A new type of hacker is attacking corporate servers across the Internet, but it isn’t company data they’re after — its compute power. According to a recent report, the LA Times is the latest major website to be affected by the cryptojacking trend.
Cryptojacking describes the act of hijacking servers or client resources for the purpose of mining cryptocurrency. This could happen as the result of the direct hijacking of the website’s server or cloud account, utilizing its compute power to mine for cryptocurrency. It could also refer to the injection of malicious code in a website that utilizes the CPU power of the visitor’s browser.
In both of these cases, extra clock cycles are spent earning money for third parties without the knowledge or consent of the website’s owners or the visitors of that site.
Legitimate Uses of the Technology
There are legitimate uses for this type of technology. For example, some websites choose to forgo the traditional ad-based model for monetization in favor of enabling its users to contribute spare CPU during their visit. One company facilitating this action is Coinhive.
Popular websites, including Salon, have reportedly opted to use the Coinhive script to make up losses that ad blockers and other anti-advertising tools have created.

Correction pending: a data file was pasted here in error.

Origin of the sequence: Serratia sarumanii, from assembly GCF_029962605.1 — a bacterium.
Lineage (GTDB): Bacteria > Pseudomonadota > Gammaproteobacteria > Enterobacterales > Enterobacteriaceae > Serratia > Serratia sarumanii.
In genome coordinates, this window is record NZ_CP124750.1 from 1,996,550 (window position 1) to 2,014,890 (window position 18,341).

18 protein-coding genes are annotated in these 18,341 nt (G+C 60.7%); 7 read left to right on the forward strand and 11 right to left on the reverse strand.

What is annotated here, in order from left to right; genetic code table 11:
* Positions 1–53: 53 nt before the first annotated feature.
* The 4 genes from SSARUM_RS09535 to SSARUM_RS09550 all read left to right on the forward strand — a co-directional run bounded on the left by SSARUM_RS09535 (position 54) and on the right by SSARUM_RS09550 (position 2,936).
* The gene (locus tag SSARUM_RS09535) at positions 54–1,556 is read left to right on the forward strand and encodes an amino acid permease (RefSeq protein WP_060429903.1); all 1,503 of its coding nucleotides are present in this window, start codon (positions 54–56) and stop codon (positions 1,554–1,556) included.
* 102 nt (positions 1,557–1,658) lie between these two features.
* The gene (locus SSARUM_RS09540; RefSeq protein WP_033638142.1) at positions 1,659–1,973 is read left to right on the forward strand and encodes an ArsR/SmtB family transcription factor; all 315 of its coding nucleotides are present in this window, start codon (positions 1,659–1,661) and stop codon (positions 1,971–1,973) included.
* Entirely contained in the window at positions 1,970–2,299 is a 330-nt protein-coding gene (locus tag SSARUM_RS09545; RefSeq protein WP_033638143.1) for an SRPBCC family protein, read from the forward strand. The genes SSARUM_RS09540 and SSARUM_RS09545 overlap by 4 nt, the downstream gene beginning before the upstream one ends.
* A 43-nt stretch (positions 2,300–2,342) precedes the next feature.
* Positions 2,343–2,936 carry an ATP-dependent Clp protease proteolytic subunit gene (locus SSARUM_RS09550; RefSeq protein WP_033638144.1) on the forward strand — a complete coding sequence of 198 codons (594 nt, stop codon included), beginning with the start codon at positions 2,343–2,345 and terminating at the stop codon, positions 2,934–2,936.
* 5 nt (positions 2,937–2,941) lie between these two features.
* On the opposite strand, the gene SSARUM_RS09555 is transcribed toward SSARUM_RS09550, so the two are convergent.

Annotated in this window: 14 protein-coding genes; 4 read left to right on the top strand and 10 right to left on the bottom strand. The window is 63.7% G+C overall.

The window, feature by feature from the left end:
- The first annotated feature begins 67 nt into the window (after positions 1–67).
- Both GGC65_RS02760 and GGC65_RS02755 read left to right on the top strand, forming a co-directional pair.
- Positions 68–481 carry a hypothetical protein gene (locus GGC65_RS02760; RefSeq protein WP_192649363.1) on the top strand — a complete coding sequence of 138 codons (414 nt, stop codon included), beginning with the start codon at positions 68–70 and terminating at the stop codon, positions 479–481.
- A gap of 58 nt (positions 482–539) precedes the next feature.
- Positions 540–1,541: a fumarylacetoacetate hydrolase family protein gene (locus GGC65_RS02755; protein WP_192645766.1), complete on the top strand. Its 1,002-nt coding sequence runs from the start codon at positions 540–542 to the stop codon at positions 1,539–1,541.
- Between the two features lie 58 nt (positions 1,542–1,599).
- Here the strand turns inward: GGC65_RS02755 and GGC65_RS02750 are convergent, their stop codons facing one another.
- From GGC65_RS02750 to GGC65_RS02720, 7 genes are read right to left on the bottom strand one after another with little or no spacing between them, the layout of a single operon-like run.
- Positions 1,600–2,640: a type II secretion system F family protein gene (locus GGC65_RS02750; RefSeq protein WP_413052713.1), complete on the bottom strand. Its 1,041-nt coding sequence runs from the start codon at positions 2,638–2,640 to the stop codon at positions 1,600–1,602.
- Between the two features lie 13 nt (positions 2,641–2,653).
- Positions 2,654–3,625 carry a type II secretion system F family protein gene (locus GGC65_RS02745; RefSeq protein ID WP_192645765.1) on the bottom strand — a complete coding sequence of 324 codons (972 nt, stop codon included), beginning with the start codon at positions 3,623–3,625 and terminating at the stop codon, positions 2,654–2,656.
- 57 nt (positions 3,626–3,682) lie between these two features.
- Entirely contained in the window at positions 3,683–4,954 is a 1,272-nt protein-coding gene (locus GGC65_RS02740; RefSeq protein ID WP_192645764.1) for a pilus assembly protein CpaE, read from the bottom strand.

Problems arise, however, when Coinhive’s script is manipulated and applied to websites without their consent.
LA Times, Showtime Networks, and More
The LA Times hosts an interactive map of city murders on its website. This map is a useful resource for LA Times’ audience, but for several weeks, it reportedly hosted the Coinhive script.
Last September, Showtime’s website network was found to be infected with Coinhive’s script.
Coinhive isn’t the only source of extra income for these cryptojackers. Cybersecurity firm Check Point recently released a list of top malware offenders that affect what it estimates is 55% of businesses worldwide.
Unsecured S3 Buckets
Researchers from Bad Packets Report noticed the script on the LA Times site after stumbling across an open LA Times-owned AWS S3 bucket that was left unsecured and writable to the public. This discovery is not necessarily directly linked to the hijacked webpage, but it does serve as a vector for another form of cryptojacking which affected Tesla over the past month.
In this type of cryptojacking, cloud compute resources are used by hackers to generate cryptocurrency for themselves without the knowledge or consent of the owner of the cloud account. An open S3 bucket serves as an entrance vector for this activity.
Cryptojacking is not new, but it is rapidly exploding as the values of cryptocurrency continue to increase and the demand for large-scale compute resources along with it.